In line with this, the Federal Budget has allocated an extra $250 million over the next two years to boost the government’s existing Modern Manufacturing Initiative (MMI), designed to support “high-impact” projects and boost local manufacturing capabilities in six key industries: resources technology and critical minerals processing; food and beverage; medical products; recycling and clean energy; defence; and space.
A sector not really addressed in the Treasurer’s speech is Australia’s critical mineral sector, which has been a huge winner in this year’s federal budget with more than $200 million allocated for manufacturing projects.
The critical minerals projects will form part of the federal government’s $1.3 billion modern manufacturing initiative.
Critical minerals, such as nickel, magnesium, and other rare-earth elements, are heavily used in the manufacture of technology such as mobile phones, electric cars and solar panels.
The Government has allocated $243 million across four key projects, all designed to help address the current sector dominance of China, who are responsible for between 70 and 80 per cent of critical mineral production.
The Government has committed to provide a further $600 million to help Australian farmers reach $100 billion in agricultural production by 2030, including a further $5.4 billion in funding to build the Hells Gates Dam, set to be Queensland’s largest dam, four times as big as Sydney Harbour.
Located 120 kilometres north-west of Townsville, it is predicted that the dam will boost economic growth across the region and open up new agricultural export opportunities as well as safeguard the region’s long term water security.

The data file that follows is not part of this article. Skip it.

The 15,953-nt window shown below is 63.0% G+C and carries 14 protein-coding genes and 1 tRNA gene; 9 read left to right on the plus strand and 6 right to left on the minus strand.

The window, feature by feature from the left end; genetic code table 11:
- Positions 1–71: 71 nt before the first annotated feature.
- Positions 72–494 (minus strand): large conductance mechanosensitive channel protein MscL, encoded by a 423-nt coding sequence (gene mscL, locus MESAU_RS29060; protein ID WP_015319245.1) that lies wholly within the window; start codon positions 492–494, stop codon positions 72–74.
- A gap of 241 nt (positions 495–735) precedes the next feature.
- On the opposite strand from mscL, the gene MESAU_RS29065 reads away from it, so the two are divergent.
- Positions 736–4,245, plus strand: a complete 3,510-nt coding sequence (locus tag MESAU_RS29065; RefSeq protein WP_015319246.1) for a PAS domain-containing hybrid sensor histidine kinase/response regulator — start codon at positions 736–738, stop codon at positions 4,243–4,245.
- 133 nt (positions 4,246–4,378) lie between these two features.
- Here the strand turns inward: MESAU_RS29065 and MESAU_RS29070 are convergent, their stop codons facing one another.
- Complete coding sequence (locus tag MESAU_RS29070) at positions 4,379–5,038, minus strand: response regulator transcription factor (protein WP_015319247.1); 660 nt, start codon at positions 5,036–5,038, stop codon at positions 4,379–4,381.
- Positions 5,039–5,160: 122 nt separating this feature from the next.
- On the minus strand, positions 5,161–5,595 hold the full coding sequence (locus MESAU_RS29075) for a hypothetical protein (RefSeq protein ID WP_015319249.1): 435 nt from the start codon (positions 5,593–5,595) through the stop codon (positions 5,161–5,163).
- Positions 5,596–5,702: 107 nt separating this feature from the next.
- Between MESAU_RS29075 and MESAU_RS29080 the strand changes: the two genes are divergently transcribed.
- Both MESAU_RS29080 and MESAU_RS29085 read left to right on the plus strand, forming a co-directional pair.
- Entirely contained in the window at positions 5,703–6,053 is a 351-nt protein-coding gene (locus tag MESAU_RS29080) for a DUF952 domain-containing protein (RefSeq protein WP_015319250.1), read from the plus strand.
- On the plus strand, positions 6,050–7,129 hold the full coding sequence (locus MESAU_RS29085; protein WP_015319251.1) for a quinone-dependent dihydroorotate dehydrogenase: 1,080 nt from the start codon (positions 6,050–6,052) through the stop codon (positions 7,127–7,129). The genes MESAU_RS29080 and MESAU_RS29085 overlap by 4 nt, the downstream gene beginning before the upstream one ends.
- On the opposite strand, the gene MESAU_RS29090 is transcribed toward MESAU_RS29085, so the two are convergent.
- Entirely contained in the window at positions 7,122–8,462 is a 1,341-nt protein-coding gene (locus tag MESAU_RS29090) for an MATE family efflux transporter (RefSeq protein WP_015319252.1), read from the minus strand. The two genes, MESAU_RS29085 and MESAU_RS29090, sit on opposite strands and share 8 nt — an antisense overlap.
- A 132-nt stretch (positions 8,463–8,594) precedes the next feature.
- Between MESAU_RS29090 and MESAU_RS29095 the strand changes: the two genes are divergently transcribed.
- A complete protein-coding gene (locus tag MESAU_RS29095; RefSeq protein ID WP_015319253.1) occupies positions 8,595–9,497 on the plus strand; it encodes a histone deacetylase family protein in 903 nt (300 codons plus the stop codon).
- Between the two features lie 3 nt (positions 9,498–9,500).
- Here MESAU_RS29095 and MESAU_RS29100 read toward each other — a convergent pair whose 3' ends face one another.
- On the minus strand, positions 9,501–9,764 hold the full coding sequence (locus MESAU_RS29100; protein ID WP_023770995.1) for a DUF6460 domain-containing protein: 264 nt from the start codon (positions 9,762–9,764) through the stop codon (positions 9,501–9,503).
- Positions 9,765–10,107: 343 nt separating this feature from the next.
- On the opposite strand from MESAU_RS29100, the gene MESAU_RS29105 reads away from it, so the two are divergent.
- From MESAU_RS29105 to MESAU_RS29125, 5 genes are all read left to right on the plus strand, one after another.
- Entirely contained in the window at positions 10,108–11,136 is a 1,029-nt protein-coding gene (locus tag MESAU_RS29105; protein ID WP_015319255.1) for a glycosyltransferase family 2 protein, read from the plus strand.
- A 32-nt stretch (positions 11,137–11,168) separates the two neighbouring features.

In addition to the dam investment, funding will be available for new and upgraded infrastructure to help farmers secure their business and reach new export markets, including:
When it comes to international trading with Asia and the North, the Northern Territory’s proximity to natural resources and transport lines to Asia means it has the potential to be an industrial and energy export powerhouse.
Centered around the industrial precinct of Darwin’s Middle Arm, the Government will provide $2.6 billion for transformative infrastructure across the Northern Territory, which they hope will unlock new economic opportunities and position the region to be a top exporter to Asia.
Overall the 2022-2023 budget announcement has shown quite a shift in focus to bettering key supply chains across the country and enhancing export infrastructure which were both hit hard with the COVID-19 pandemic.
In addition, the critical minerals industry boost and the push towards modern manufacturing show fundamental changes in the strategic environment and the way the Government sees Australia’s approach to infrastructure moving forward.
Join She’s on the Money’s Victoria Devine in unpacking key announcements from this year’s Federal Budget with the help of ASBFEO’s Bruce Billson, MYOB’s Helen Lea and Madebox’s Samantha Finnegan in a webinar scheduled to occur at 3pm AEDT, Thursday 31 March. Hosted by MYOB, you can register to attend the webinar here.